Bosch and NVIDIA on Thursday announced plans to co-develop self-driving systems for mass-market vehicles. The solutions will use NVIDIA’s next-generation codenamed Xavier SoC as well as the company’s AI-related IP. Meanwhile, Bosch will offer its expertise in car electronics as well as auto navigation.

Typically, automakers mention self-driving cars in the context of premium and commercial vehicles, but it is pretty obvious that, given the opportunity, self-driving is a technology that will be a part of the vast majority of cars available in the next decade and onwards. Bosch and NVIDIA are working on an autopilot platform for mass-market vehicles that will not cost as much as people think, and will be able to be widespread. To build the systems, the two companies will use NVIDIA’s upcoming Drive PX platform based on the Xavier system-on-chip, which is a next-gen Tegra processor set to be mass-produced sometimes in 2018 or 2019.

Bosch and NVIDIA did not disclose too many details about their upcoming self-driving systems, but indicated that they are talking about the Level 4 autonomous capabilities in which a car can drive on its own without any human intervention. To enable Level 4 autonomous capabilities, NVIDIA will offer its Xavier SoC featuring eight general-purpose in-house-designed custom ARMv8-A cores, a GPU based on the Volta architecture with 512 stream processors, hardware-based encoders/decoders for video streams with up to 7680×4320 resolution, and various I/O capabilities.

From performance point of view, Xavier is now expected to hit 30 Deep Learning Tera-Ops (DL TOPS) (a metric for measuring 8-bit integer operations), which is 50% higher when compared to NVIDIA’s Drive PX 2, the platform currently used by various automakers to build their autopilot systems (e.g., Tesla Motors uses the Drive PX 2 for various vehicles). NVIDIA's goal is to deliver this at 30 W, for an efficiency ratio of 1 DL TOPS-per-watt. This is a rather low level of power consumption given the fact that the chip is expected to be produced using TSMC’s 16 nm FinFET+ process technology, the same that is used to make the Tegra (Parker) SoC of the Drive PX 2.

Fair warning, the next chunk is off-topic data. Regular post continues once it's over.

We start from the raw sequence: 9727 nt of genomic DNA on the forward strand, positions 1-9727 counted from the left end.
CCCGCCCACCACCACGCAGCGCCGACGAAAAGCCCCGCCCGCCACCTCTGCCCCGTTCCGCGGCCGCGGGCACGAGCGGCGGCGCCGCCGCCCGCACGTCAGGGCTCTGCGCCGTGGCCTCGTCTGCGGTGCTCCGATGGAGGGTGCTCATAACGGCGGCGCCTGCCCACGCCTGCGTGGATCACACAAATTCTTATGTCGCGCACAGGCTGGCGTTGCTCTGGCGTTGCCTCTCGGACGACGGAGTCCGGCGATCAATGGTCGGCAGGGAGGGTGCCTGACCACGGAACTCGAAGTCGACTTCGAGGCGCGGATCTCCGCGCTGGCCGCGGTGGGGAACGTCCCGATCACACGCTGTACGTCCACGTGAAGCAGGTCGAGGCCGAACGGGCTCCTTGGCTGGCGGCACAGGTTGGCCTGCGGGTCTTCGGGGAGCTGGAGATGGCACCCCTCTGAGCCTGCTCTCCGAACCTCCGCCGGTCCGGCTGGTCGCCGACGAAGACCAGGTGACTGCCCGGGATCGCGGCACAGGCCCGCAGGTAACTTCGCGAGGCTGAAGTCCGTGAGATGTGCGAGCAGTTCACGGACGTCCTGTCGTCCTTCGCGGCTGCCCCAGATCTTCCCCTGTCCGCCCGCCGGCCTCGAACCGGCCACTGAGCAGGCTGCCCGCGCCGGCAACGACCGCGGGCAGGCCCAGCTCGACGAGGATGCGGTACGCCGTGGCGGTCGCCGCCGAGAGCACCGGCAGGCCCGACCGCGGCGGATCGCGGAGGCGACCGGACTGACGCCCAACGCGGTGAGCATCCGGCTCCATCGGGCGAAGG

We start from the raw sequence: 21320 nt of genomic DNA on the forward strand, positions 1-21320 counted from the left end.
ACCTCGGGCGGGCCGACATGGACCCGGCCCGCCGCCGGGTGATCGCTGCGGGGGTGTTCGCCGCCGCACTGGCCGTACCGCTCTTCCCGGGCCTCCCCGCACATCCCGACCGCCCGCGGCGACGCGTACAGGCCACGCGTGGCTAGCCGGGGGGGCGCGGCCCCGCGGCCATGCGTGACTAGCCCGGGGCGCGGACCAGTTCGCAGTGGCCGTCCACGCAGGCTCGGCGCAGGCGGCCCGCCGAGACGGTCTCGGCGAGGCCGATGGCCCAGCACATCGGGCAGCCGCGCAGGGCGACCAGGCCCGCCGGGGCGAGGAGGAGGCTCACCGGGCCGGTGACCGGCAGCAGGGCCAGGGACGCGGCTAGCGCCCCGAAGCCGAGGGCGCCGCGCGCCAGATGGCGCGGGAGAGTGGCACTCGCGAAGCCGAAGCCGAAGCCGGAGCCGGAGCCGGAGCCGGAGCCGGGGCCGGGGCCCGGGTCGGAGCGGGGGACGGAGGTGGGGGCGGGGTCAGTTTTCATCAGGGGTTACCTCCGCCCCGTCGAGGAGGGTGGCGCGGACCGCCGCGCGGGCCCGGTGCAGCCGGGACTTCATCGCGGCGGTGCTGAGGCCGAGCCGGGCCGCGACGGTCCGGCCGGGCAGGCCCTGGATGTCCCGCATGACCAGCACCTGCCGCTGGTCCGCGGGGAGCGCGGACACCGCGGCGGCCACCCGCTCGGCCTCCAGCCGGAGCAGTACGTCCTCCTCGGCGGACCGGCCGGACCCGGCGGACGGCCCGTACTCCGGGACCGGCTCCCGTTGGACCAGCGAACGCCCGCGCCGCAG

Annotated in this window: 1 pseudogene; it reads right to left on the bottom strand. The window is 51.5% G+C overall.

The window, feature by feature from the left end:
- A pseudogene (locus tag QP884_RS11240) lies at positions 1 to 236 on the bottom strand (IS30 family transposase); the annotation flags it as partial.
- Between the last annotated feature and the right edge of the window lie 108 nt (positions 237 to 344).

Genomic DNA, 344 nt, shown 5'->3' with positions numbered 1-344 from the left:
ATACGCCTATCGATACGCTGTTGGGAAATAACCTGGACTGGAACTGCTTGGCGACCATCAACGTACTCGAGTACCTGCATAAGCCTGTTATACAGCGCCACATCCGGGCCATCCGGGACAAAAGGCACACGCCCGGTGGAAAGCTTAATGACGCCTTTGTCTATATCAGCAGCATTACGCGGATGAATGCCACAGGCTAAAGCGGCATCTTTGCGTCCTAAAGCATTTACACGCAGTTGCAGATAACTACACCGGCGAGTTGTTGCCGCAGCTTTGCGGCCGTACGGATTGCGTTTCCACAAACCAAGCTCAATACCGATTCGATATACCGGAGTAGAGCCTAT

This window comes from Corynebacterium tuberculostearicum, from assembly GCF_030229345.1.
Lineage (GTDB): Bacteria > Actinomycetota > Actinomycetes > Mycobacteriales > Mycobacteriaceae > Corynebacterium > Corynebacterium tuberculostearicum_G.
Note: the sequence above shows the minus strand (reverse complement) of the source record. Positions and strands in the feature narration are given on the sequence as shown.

The developers say that the next-gen Xavier-based Drive PX will be able to fuse data from multiple sensors (cameras, lidar, radar, ultrasonic, etc.) and its compute performance will be enough to run deep neural nets to sense surroundings, understand the environment, predict the behavior and position of other objects as well as ensure safety of the driver in real-time. Given the fact that the upcoming Drive PX will be more powerful than the Drive PX 2, it is clear that it will be able to better satisfy demands of automakers. In fact, since we are talking about a completely autonomous self-driving system, the more compute efficiency NVIDIA can get from its Xavier the better.

Speaking of the SoC, it is highly likely that the combination of its performance, power and the level of integration is what attracted Bosch to the platform. One chip with a moderate power consumption means that Bosch engineers will be able to design relatively compact and reasonable-priced systems for self-driving and then help automakers to integrate them into their vehicles.

Unfortunately, we do not know what car brands will use the autopilot systems co-developed by Bosch and NVIDIA. Bosch supplies auto electronics to many carmakers, including PSA, which owns Peugeot, Citroën and Opel brands. 

Neither Bosch nor NVIDIA made any indications about when they expect actual cars featuring their autopilot systems to hit the roads. But since NVIDIA plans to start sampling of its Xavier in late 2017 and then mass produce it in 2018 or 2019, it is logical to expect the first commercial applications based on the SoC to become available sometime in the 2020s, after the (extensive) validation and certification period for an automotive system.

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Source: NVIDIA

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  • Meteor2 - Sunday, March 19, 2017 - link